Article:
The one-eyed man is king! Nice to know someone’s trying to stand up for us:
Of course, what’s now also come out is that, despite Google and Microsoft releasing transparencyreports about government requests for data, they don’t include FISA requests because of the gag orders on them. It’s only recently that both Google and Microsoft were able to include “range” numbers for how many national security letter requests they get. One hopes they’re pushing to be transparent on FISA requests as well.
The article makes it clear that Twitter was alone among the companies in refusing to join this program. That does not mean that Twitter does not hand over data to the government when receiving a legitimate FISA order. I’m sure it does. But it does mean that they have not set up a special system to make it easy for the government to just log in and get the data requested. Some people have suggested that the government has little need for Twitter to join the program since nearly all Twitter information is public, but that’s not true. There is still plenty of important information that might be hidden, including IP addresses, email addresses, location information and direct messages that the NSA would likely want. Besides, YouTube is a part of the program, and most of its data is similarly “public.”
This is not, by the way, the first time that we’ve seen Twitter stand up and fight for a user’s rights against a government request for data. Over two years ago, we pointed out that Twitter, alone among tech companies, fought back when a court ordered it to hand over user info. Twitter sought, and eventually got, permission to tell the user, and allow that user to try to fight back. It later came out that, as part of that same investigation, the government also had requested information from Google and Sonic.net, with Sonic.net fighting back and losing. It never became clear whether Google fought back.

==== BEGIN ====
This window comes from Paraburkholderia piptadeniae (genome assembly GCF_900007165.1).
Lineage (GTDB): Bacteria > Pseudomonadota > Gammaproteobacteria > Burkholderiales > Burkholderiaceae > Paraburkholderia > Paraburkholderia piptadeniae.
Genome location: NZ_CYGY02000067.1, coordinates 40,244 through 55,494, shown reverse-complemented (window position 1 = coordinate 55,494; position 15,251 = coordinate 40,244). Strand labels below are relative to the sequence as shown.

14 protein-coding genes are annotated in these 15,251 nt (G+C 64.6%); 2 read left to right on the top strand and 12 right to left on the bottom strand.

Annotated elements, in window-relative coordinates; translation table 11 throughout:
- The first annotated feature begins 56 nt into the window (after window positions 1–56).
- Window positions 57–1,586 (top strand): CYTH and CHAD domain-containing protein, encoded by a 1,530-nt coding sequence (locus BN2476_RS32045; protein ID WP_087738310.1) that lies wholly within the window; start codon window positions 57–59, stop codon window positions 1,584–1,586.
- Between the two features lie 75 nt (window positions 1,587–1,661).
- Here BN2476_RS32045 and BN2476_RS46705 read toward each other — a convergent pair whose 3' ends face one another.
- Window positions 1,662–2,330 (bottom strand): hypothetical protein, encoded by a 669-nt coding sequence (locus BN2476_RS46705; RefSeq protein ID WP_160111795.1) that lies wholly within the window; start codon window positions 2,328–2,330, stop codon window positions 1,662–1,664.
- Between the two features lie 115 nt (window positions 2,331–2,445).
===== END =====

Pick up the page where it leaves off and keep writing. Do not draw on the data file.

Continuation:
Separately, however, Chris Soghoian has noted that an “unnamed company” fought back and lostagainst a FISA court order… and that, according to the PowerPoint presentation, Google “joined” PRISM just a few months later. It is possible that Google fought joining the program, and then only did so after losing in court. That said, Google’s most recent denial insists that “the government does not have access to Google servers—not directly, or via a back door, or a so-called drop box.” Perhaps they don’t consider a special server set up for lawfully required information a “drop box,” but others certainly might.
In the end, it appears that the initial Washington Post report was overblown in that it suggested direct access to all servers, rather than specific servers, set up to provide information that was required. That said, it is still true that the FISA Court appears to issue a fair number of secret orders for information from a variety of technology companies, some of them quite broad, and that many of the biggest tech companies have set up systems to make it easier to give the NSA/FBI and others access to that info — though, they are often required by law to provide that information. The real outrage remains that all of this is happening in complete secrecy, where there is little real oversight to stop this from being abused. As we noted just a few weeks ago, the FISA Court has become a rubber stamp, rejecting no requests at all in the past two years.
Given the revelations of the past week, the public (and our representatives) need to demand much more transparency and oversight concerning these surveillance programs.
That’s really the story here. We need a public discussion as to the limits of these programs, their lack of robust oversight, and the potential for political abuse. Let’s have that discussion, instead of nitpicking over the details.